Ethan Shard comes from an incredibly difficult childhood, but that seems to pale compared to his situation in the early 1950s, first as a prisoner of war of the North Koreans and later the Chinese communists. As a comfortably situated enlisted truck driver in the U.S. Army of Occupation in Japan, Ethan knows trouble is once again on the way when the North Koreans invade their southern neighbor. In the meantime, he has befriended another soldier, Skitter, and together they have experienced some luck at low-level black marketeering with the Japanese. Both are plucked out to join a “provisional infantry company” (which is never a good sign).
Rushed to the front lines, the two are among the earliest of the Americans captured by the seemingly unstoppable North Korean communists. For years they are subjected to hideous mental and physical torture along with their fellow prisoners. Even after hostilities end, they are still pawns during peace talks. Shard must be a reluctant “section leader” of his small crew, who experience consistent losses through disease, starvation, and executions. His harsh upbringing, though haunting, seems to harden him to withstand his many challenges.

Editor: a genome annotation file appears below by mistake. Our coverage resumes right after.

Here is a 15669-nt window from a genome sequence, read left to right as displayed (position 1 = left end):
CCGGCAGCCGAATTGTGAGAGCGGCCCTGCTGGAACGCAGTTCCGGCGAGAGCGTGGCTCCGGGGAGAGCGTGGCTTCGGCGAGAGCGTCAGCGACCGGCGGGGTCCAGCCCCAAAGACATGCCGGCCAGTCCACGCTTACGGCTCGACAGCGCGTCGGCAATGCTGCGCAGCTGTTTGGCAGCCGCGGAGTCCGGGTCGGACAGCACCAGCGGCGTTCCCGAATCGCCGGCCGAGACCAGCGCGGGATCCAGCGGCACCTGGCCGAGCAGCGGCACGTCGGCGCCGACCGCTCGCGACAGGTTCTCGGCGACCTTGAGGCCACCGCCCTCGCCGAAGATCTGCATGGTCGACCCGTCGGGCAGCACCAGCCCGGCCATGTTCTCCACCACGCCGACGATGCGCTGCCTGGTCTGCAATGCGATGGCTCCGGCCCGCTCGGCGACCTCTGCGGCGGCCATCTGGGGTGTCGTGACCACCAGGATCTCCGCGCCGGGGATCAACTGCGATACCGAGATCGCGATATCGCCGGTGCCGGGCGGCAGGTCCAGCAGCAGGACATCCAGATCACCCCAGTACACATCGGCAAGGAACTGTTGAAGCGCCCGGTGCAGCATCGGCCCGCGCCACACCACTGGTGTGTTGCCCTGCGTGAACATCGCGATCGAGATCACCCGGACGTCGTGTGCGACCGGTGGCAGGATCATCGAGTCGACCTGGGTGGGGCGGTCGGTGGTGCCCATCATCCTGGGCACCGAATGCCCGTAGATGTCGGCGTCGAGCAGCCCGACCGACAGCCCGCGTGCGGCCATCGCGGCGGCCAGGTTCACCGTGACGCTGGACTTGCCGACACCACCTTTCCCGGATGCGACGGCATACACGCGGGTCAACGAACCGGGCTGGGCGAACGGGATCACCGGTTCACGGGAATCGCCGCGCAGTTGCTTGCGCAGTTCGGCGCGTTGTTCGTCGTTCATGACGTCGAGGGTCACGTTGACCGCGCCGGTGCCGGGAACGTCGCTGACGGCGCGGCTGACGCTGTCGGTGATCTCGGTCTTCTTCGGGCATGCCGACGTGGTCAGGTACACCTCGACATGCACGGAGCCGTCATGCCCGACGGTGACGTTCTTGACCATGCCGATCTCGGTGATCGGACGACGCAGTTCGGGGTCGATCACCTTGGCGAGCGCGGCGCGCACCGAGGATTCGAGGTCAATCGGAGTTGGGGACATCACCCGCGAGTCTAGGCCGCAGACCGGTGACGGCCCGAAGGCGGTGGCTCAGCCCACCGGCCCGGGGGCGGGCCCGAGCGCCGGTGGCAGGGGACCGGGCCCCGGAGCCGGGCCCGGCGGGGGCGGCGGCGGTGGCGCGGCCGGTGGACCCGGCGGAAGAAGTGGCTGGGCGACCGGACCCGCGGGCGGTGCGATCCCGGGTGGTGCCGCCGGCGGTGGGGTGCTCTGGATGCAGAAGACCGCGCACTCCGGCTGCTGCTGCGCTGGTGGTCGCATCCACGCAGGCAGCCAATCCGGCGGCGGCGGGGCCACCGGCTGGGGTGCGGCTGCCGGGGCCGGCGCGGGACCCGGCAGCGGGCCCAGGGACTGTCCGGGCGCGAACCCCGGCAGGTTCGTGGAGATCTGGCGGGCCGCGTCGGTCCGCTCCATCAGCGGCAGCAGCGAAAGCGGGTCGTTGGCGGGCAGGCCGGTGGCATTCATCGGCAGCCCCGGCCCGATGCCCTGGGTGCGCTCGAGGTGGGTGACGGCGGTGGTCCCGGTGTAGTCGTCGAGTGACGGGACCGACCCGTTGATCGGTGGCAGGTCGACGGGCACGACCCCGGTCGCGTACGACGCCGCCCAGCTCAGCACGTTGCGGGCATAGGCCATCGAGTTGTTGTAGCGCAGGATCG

This is a dark, visceral, and gut-wrenching account of the “forgotten war.” The author provides a clear warning of what horrendous atrocities a one-party ideological totalitarian state is capable of committing. Prisoners are forced to become self-described “progressives” and proclaim their hatred for America or be tortured to death. Captured clergy members, including Father James and Sister Mary Clare, are especially reviled. Still, Benn describes moments of tenderness and inspiration under the worst of conditions and provides a few surprise twists which this reviewer never saw coming. Not for the faint of heart, but still an exceedingly worthwhile novel.